By Steve Levy
E-mail Steve Levy
About this blog: I grew up in Los Angeles and moved to the area in 1963 when I started graduate school at Stanford. Nancy and I were married in 1977 and we lived for nearly 30 years in the Duveneck school area. Our children went to Paly. We moved ... (More)
About this blog: I grew up in Los Angeles and moved to the area in 1963 when I started graduate school at Stanford. Nancy and I were married in 1977 and we lived for nearly 30 years in the Duveneck school area. Our children went to Paly. We moved downtown in 2006 and enjoy being able to walk to activities. I do not drive and being downtown where I work and close to the CalTrain station and downtown amenities makes my life more independent. I have worked all my life as an economist focusing on the California economy. My work centers around two main activities. The first is helping regional planning agencies such as ABAG understand their long-term growth outlook. I do this for several regional planning agencies in northern, southern and central coast California. My other main activity is studying workforce trends and policy implications both as a professional and as a volunteer member of the NOVA (Silicon Valley) and state workforce boards. The title of the blog is Invest and Innovate and that is what I believe is the imperative for our local area, region, state and nation. That includes investing in people, in infrastructure and in making our communities great places to live and work. I served on the recent Palo Alto Infrastructure Commission. I also believe that our local and state economy benefits from being a welcoming community, which mostly we are a leader in, for people of all religions, sexual preferences and places of birth. (Hide)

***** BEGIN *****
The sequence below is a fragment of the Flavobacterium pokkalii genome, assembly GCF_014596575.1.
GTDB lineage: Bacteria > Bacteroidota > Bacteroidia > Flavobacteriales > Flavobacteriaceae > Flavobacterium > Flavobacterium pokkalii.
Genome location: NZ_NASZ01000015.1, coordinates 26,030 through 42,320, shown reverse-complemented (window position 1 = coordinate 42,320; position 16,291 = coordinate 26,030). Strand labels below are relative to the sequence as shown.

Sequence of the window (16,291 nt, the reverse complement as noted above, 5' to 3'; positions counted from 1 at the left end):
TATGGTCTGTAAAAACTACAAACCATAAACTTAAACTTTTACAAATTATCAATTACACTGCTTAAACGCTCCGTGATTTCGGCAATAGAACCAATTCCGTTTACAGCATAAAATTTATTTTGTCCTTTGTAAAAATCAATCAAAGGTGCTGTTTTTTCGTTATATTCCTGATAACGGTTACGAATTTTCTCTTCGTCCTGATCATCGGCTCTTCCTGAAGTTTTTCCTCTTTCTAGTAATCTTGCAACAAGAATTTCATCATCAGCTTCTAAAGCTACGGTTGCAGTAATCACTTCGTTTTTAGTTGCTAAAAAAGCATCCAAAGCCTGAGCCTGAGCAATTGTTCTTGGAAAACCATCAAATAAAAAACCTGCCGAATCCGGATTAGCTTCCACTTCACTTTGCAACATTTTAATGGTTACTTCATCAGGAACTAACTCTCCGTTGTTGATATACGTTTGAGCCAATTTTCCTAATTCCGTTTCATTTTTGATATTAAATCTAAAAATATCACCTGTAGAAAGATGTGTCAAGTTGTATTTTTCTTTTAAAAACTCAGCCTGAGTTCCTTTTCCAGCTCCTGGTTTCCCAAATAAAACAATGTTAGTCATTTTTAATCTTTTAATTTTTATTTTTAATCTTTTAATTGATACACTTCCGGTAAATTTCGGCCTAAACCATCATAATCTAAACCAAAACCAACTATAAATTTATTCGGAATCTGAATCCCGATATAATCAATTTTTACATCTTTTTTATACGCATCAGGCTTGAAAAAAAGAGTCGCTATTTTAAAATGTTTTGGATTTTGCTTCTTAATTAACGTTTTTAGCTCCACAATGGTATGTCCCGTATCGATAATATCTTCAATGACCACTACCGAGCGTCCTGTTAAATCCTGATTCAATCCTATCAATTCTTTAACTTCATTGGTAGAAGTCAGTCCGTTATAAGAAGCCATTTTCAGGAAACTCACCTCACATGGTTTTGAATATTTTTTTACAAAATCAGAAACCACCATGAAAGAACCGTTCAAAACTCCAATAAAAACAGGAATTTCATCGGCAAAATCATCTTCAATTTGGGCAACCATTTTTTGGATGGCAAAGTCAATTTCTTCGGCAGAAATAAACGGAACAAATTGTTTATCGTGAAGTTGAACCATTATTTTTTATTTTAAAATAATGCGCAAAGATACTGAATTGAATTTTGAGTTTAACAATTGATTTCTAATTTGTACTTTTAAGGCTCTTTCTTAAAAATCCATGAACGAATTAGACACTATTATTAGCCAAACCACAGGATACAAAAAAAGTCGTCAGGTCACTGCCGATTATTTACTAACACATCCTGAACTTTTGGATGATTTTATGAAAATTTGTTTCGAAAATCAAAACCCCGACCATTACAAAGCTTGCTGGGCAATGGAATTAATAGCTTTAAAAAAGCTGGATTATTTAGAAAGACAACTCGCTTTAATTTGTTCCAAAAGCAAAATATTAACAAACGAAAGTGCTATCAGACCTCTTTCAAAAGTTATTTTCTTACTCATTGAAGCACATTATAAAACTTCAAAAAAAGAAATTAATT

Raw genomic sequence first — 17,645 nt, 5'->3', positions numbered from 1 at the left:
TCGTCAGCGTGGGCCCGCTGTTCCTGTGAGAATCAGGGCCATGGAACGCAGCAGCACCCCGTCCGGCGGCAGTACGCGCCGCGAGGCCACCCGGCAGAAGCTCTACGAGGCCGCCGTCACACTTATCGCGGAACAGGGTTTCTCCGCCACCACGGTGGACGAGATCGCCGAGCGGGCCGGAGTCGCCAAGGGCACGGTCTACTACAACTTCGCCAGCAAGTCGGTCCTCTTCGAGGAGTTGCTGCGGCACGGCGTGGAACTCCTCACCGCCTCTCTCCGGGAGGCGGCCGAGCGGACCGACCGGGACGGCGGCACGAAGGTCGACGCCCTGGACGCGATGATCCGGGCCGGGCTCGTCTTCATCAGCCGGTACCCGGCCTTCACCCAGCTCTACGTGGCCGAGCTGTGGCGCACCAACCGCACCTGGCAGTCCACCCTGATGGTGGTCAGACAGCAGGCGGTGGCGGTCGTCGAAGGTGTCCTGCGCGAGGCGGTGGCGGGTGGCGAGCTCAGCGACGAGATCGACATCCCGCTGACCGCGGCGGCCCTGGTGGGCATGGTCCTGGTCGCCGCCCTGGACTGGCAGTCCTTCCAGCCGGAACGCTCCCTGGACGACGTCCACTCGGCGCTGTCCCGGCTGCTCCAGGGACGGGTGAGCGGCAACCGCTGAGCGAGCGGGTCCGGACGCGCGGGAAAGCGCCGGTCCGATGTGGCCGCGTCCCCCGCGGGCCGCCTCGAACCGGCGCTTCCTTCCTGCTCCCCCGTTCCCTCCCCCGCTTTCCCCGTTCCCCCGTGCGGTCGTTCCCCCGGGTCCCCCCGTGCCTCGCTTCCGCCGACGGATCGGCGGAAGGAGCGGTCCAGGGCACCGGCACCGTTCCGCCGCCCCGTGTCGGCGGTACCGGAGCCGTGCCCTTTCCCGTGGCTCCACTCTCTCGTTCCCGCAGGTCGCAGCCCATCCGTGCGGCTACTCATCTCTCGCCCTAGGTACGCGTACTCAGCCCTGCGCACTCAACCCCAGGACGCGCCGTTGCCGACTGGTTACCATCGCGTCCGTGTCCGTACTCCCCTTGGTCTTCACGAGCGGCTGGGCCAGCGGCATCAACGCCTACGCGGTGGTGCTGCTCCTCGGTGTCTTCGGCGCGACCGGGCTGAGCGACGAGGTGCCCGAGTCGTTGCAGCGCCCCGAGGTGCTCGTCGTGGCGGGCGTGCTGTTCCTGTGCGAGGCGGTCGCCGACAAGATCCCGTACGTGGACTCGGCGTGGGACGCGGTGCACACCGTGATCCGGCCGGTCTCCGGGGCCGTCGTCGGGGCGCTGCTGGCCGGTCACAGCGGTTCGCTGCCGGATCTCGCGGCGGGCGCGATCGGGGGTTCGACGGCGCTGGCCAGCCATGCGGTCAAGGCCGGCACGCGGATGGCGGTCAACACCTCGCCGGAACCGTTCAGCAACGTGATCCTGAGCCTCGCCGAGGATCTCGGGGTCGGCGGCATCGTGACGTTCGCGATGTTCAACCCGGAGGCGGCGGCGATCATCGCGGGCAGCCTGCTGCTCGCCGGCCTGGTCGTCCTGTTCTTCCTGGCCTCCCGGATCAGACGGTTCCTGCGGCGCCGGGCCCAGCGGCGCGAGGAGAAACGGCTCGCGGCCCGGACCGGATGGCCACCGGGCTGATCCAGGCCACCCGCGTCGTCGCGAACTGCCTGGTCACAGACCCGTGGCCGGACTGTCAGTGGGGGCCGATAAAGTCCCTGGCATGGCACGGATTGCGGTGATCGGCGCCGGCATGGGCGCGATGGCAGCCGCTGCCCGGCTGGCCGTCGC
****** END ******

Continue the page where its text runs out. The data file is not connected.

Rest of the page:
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Meeting the Federal Deficit Challenge
Uploaded: Apr 9, 2011
Last night we met the small dollar and ideologically charged challenge of passing a federal budget for the 2010-11 budget year.
Now Americans face the challenge of meeting the tougher big dollar challenges of preventing high deficits and surging interest costs over the next two decades.
Two-thirds of the federal budget is in five categoies--Social Security and defense at aorund $750 billion, Medicare at $500 billion and Medicaid at $300 billion and interest at $200 billion.
Virtually ALL of the growth in the budget and projected deficits over the next decade are in Social Security, Medicare, Medicaid and interest. As the deficits persist, for example, interest payments surge from $200 billion to $900 billion.
Who favors having higher income residents contribute to reducing the deficit through a) raising the tax base that supports Social Security as we have for Medicare, b) increasing payments by higher income residents for part B Medicare benefits--a practice already started under George Bush, c) resinstating the reductions in exemption and dedcutions recently ended for 2010-12 and d) perhaps reducing benefits under Social Security and Medicare for higher income recipients?
As a lcoal example, who favors pension reform that makes the largest benefit reductions go for future higher income retirees as opposed to across the board benefit cuts?
Both of these approaches seem reasonable to me along with many other changes that will have to be made to balance future budgets.
What is it worth to you?
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